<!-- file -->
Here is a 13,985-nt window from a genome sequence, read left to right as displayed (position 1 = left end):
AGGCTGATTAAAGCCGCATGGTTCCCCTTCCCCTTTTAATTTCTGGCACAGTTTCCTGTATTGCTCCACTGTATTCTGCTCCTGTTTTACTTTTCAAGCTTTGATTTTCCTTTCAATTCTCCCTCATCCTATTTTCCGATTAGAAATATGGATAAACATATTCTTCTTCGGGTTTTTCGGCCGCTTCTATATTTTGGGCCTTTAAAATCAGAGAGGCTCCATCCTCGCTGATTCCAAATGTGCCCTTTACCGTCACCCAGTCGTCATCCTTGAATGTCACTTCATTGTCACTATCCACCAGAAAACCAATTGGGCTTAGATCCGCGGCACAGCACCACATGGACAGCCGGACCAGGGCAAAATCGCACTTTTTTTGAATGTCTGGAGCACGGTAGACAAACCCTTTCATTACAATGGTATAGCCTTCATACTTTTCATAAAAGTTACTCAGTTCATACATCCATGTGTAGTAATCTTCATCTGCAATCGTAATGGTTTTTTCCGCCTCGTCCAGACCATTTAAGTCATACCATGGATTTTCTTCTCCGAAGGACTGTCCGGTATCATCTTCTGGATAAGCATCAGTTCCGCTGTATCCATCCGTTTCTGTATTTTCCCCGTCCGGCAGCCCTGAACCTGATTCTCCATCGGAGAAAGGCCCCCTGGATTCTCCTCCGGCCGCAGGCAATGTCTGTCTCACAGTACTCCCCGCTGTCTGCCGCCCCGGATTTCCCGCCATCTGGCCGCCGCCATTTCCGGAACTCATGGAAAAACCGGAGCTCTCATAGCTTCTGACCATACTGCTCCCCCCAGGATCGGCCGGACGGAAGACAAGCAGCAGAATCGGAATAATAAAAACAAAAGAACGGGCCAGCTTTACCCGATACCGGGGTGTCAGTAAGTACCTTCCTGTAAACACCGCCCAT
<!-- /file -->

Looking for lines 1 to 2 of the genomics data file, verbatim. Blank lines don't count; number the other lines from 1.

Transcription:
Here is a 13,985-nt window from a genome sequence, read left to right as displayed (position 1 = left end):
AGGCTGATTAAAGCCGCATGGTTCCCCTTCCCCTTTTAATTTCTGGCACAGTTTCCTGTATTGCTCCACTGTATTCTGCTCCTGTTTTACTTTTCAAGCTTTGATTTTCCTTTCAATTCTCCCTCATCCTATTTTCCGATTAGAAATATGGATAAACATATTCTTCTTCGGGTTTTTCGGCCGCTTCTATATTTTGGGCCTTTAAAATCAGAGAGGCTCCATCCTCGCTGATTCCAAATGTGCCCTTTACCGTCACCCAGTCGTCATCCTTGAATGTCACTTCATTGTCACTATCCACCAGAAAACCAATTGGGCTTAGATCCGCGGCACAGCACCACATGGACAGCCGGACCAGGGCAAAATCGCACTTTTTTTGAATGTCTGGAGCACGGTAGACAAACCCTTTCATTACAATGGTATAGCCTTCATACTTTTCATAAAAGTTACTCAGTTCATACATCCATGTGTAGTAATCTTCATCTGCAATCGTAATGGTTTTTTCCGCCTCGTCCAGACCATTTAAGTCATACCATGGATTTTCTTCTCCGAAGGACTGTCCGGTATCATCTTCTGGATAAGCATCAGTTCCGCTGTATCCATCCGTTTCTGTATTTTCCCCGTCCGGCAGCCCTGAACCTGATTCTCCATCGGAGAAAGGCCCCCTGGATTCTCCTCCGGCCGCAGGCAATGTCTGTCTCACAGTACTCCCCGCTGTCTGCCGCCCCGGATTTCCCGCCATCTGGCCGCCGCCATTTCCGGAACTCATGGAAAAACCGGAGCTCTCATAGCTTCTGACCATACTGCTCCCCCCAGGATCGGCCGGACGGAAGACAAGCAGCAGAATCGGAATAATAAAAACAAAAGAACGGGCCAGCTTTACCCGATACCGGGGTGTCAGTAAGTACCTTCCTGTAAACACCGCCCAT